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Double-slit Experiment Questions


RobbieG
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the computer you are using right now to read this is proof of quantum mechanics. lots of quantum mechanics is involved in the operation of a semiconductor. and the LED's on your screen(or the phosphors if you use a CRT) then there's the way the data is sent around the globe.

 

if it was bunk then pretty much none of it would work.

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  • 9 months later...

What i have never understood is how do you detect a photon without intereacting with it, either by capturing it or in some other way modifying it and thus compromising the entire experiment?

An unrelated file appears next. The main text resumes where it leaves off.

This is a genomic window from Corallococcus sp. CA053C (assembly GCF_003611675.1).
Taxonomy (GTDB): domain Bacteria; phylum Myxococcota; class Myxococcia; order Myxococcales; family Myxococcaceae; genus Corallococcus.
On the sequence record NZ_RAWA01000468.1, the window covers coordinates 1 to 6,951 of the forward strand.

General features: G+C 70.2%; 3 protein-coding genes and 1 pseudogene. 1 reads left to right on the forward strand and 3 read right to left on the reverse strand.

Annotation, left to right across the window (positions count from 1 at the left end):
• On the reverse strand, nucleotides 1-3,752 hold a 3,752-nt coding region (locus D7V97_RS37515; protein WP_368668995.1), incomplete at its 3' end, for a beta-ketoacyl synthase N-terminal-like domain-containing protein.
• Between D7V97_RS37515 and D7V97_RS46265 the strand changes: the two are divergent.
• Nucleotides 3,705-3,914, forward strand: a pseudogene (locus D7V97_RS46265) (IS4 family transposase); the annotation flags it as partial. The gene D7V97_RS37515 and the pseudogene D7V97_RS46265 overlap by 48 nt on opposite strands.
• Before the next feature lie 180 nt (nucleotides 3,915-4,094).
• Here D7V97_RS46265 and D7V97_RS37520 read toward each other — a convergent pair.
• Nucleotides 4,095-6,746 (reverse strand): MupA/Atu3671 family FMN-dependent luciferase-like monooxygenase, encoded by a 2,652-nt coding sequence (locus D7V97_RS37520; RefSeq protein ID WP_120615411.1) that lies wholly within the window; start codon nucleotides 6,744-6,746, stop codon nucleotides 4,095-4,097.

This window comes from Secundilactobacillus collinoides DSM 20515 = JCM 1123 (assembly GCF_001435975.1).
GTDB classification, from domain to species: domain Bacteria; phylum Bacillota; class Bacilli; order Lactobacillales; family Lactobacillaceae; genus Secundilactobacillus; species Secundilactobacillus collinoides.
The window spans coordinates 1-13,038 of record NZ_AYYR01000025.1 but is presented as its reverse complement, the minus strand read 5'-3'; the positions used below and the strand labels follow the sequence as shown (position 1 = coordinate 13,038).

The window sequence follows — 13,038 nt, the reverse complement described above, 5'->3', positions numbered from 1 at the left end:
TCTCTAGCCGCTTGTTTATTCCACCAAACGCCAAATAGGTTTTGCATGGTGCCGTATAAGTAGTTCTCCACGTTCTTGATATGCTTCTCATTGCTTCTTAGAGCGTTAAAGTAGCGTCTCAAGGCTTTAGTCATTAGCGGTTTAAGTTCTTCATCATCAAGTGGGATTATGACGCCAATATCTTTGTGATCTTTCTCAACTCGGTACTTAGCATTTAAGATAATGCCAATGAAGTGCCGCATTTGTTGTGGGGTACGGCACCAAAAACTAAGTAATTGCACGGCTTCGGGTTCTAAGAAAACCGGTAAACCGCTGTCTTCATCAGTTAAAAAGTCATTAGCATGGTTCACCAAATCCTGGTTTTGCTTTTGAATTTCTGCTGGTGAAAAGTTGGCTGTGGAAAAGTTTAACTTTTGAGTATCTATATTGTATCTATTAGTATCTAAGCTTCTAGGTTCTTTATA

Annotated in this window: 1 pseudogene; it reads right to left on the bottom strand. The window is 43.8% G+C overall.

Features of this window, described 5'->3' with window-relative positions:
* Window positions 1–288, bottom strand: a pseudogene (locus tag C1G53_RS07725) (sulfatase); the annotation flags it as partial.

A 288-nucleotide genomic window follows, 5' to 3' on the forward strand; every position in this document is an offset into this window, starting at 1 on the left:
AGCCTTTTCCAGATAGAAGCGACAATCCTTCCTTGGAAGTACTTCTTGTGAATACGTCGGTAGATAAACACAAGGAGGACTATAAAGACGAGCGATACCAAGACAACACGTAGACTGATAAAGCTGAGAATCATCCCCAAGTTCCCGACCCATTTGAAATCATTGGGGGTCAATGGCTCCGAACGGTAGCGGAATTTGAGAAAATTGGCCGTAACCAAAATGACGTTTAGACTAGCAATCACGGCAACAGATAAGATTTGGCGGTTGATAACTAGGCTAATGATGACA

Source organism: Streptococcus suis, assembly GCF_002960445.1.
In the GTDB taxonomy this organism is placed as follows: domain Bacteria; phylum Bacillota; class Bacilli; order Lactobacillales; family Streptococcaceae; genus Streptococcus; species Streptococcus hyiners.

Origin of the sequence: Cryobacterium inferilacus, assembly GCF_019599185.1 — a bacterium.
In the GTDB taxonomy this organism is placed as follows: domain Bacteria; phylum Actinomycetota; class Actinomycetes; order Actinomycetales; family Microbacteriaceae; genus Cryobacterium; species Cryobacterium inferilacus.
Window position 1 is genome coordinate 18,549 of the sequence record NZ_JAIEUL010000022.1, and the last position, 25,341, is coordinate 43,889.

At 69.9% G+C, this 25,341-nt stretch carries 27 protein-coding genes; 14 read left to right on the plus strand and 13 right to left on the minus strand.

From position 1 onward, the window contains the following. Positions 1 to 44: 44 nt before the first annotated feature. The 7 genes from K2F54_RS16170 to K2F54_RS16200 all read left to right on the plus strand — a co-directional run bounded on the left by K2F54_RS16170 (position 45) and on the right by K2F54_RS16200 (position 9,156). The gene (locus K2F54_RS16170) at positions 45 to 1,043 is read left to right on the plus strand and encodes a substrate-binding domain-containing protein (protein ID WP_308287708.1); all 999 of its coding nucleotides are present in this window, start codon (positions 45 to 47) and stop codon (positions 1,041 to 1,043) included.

Generally speaking, you don't. There are some measurements that can be done which don't perturb the system, called quantum nondemolition measurements.

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Is there anywhere that could describe this in a terrestrial language, say, English? Does it fulfil the criteria that the journey of the photon from source, A, to target screen, C, via the slit wall, B, is not modified by observation to consist of two journeys, A-B and B-C? what is the criterion for non-perturbation of the system? Because, since the outcome appears to depend upon whether or not there is an observation, this is a crucial point. The fact of a changed outcome would strongly indicate that the observation did have a non-transient, permanent interaction with the photon.